Drill into that wall at your peril!
January 6, 2014
While the figures are not certain, current estimates suggest about 2500 Australians are diagnosed with asbestos related disease each year. This is despite the fact that all forms of asbestos were banned from use in Australia in 2003.
Our best guess is that the number will continue to increase until 2020 or later, a scary trend experts largely attribute to the number of Australians launching into home maintenance and renovation tasks, without being aware of the hidden risk of asbestos.
Most of us are aware of the first and largest wave of Australians impacted by asbestos - those who were exposed through the process of mining the mineral, before we knew the deadly impact it could have. Then came the wave of those exposed through working in the trades - either in construction or other industrial uses.
While mining has ceased decades ago there are still some people being diagnosed today after being involved in the mining and transport of the product. And alarmingly, tradies of many kinds - plumbers, electricians, carpenters and others - continue to be exposed and are subsequently diagnosed with asbestos related diseases. It is important to note that people exposed to asbestos at work, like those in the construction and related trades, continue to make up the bulk of newly diagnosed people with asbestos related diseases.
Lots more work is needed to better train the tradies of today to spot and deal safely with asbestos. This is a lesson being learned by our Kiwi cousins dealing with the fallout of the Christchurch Earthquake. As is so in New Zealand, there is still lots of asbestos in Australian homes, public buildings and workplaces, and we ignore it at our peril.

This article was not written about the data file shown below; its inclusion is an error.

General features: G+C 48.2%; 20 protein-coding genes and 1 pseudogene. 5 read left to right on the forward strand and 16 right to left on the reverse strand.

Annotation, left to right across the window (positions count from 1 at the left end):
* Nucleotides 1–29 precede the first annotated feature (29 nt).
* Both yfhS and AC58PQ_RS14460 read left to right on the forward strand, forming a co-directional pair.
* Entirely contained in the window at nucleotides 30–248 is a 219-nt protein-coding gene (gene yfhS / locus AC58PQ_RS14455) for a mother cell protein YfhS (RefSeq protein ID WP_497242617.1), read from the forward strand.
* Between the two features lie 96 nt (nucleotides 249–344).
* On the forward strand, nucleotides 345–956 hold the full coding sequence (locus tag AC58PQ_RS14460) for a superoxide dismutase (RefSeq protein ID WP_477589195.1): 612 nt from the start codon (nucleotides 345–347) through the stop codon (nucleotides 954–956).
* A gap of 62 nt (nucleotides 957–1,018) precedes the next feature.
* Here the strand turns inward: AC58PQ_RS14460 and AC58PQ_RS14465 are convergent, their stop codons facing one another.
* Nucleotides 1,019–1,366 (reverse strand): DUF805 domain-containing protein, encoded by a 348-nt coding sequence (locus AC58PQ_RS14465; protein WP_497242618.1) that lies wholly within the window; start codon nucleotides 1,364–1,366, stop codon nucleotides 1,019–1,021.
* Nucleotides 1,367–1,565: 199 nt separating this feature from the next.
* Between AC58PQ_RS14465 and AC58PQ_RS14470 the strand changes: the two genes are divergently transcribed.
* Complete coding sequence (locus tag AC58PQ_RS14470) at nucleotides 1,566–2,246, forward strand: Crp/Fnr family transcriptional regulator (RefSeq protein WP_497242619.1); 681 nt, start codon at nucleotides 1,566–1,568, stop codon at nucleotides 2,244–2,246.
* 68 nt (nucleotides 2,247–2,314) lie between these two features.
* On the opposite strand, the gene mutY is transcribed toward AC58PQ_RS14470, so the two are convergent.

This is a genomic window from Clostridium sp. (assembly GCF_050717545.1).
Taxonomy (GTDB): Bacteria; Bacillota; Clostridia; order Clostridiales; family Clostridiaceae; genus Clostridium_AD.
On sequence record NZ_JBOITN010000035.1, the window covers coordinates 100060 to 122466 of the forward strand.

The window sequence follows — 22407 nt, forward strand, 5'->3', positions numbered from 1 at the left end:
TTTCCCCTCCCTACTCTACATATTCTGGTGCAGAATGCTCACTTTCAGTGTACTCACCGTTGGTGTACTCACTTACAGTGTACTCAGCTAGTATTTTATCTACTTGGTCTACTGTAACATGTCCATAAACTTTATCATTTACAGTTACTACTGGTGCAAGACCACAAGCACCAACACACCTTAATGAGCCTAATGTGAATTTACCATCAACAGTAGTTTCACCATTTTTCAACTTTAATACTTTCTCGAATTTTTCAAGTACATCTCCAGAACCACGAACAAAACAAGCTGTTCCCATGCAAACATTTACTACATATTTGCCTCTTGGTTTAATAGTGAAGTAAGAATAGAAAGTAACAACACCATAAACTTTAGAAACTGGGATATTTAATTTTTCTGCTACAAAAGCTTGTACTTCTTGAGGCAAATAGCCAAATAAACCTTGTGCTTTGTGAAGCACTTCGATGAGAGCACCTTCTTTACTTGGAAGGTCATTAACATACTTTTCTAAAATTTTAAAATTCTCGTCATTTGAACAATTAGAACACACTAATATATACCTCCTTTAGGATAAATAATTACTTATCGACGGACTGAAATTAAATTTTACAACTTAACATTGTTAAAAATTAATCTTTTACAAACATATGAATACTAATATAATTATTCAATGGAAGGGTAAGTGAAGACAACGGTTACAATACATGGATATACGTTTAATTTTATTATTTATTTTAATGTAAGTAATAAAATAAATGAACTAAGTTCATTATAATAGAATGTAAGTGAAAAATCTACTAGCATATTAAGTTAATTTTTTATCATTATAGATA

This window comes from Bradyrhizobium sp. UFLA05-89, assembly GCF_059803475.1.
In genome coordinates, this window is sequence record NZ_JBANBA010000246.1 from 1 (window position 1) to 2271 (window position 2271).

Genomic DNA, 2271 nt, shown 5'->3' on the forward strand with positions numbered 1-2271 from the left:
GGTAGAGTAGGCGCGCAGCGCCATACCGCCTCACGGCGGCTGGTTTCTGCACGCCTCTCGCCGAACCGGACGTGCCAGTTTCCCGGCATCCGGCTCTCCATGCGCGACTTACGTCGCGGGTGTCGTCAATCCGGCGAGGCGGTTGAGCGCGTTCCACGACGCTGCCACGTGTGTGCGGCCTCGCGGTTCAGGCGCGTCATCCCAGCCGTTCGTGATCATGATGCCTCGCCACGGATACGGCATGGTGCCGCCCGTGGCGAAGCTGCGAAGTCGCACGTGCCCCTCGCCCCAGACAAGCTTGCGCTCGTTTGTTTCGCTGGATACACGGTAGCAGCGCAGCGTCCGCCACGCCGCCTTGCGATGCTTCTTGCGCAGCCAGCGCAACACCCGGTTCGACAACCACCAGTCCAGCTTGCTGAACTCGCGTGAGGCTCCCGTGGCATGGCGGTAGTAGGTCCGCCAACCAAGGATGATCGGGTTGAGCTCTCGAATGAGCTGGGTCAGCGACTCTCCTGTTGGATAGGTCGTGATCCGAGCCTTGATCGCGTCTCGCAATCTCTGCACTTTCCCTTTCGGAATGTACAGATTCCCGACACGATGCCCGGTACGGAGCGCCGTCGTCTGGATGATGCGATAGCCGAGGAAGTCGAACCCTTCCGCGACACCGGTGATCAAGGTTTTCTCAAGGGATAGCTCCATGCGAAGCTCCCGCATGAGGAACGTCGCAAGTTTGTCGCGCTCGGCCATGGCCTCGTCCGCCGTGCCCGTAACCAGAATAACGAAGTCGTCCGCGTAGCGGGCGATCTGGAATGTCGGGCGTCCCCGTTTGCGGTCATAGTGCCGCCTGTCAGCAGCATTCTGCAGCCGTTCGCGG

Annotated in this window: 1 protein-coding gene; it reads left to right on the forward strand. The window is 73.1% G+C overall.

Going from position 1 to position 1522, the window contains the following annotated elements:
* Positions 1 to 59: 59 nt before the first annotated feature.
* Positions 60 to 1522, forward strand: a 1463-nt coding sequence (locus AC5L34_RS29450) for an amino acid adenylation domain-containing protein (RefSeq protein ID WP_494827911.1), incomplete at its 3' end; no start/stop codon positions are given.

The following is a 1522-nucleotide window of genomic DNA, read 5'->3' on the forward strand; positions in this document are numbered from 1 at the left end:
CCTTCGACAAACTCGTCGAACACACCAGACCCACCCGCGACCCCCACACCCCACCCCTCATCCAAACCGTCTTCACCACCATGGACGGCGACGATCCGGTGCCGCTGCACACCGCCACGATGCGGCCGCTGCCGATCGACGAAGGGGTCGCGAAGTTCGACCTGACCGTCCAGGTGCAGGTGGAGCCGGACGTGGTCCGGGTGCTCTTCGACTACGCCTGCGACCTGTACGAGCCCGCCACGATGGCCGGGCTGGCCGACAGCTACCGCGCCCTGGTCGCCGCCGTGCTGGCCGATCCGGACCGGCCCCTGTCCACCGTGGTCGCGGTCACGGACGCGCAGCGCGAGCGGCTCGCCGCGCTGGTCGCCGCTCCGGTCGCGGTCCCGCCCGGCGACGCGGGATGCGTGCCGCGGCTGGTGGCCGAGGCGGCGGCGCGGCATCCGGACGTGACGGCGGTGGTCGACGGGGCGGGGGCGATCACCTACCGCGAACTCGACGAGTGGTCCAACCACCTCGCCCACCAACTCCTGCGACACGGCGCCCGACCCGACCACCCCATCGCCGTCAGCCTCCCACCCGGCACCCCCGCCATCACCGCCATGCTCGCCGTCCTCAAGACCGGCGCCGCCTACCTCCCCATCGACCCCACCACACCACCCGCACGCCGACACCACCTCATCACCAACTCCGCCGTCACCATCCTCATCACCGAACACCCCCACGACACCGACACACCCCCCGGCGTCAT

Asbestos is a very personal issue. Everyone has stories. A former neighbour of mine was diagnosed with mesothelioma after exposure as a kid when her dad worked on the railways. She played along with the other kids in asbestos heaps in railway yards around regional WA.
My 19 year-old son is an electrical apprentice. He was nine years old when the national ban on its use was established, but he has and will continue to work in buildings and projects where asbestos lurks around too many corners. We had an asbestos fence around our last house and our current home, constructed in 1980, is still likely to have some asbestos, somewhere.
There were over 3000 building products containing asbestos manufactured or used in Australia between the 1940s and the 1980s. It comes in many forms and few people can claim with confidence to be able to quickly pick the asbestos containing material from the safe alternative that has been in more recent use.
We've sought to make things a little easier for the weekend warrior to pick the nasty stuff from the safe gear and are offering a free online learning package - with plenty of photos and practical tips for the home renovator.
Our new "eLearning" course takes about an hour and I'd be surprised if there were many who could not learn something by working their way through it.
There is also plenty all Australian governments, local, state and national, can do to help the public identify, log and manage asbestos in a safe, sensible responsible manner.
It will take constructive, consistent and well thought out efforts and investment to deal with the asbestos time bomb. We look to the Australian Government's new Asbestos Eradication and Safety Agency to lead the charge.
In the meantime - before you pull up the flooring, knock out the bathroom or drill into a fence - get your head around the prospect the there is plenty of asbestos about.
Knowing what to look for and if you find it - what to do - is the best way forward. Like everything - knowing a bit more about what you are doing is the key.